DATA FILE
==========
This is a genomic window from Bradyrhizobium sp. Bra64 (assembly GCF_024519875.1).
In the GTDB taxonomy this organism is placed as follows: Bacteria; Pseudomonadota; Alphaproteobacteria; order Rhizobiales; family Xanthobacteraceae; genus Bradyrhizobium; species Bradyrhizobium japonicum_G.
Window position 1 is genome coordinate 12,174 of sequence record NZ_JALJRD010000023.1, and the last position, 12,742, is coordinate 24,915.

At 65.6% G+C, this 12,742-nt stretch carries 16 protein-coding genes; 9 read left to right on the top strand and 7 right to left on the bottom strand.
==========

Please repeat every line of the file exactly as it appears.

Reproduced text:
This is a genomic window from Bradyrhizobium sp. Bra64 (assembly GCF_024519875.1).
In the GTDB taxonomy this organism is placed as follows: Bacteria; Pseudomonadota; Alphaproteobacteria; order Rhizobiales; family Xanthobacteraceae; genus Bradyrhizobium; species Bradyrhizobium japonicum_G.
Window position 1 is genome coordinate 12,174 of sequence record NZ_JALJRD010000023.1, and the last position, 12,742, is coordinate 24,915.

At 65.6% G+C, this 12,742-nt stretch carries 16 protein-coding genes; 9 read left to right on the top strand and 7 right to left on the bottom strand.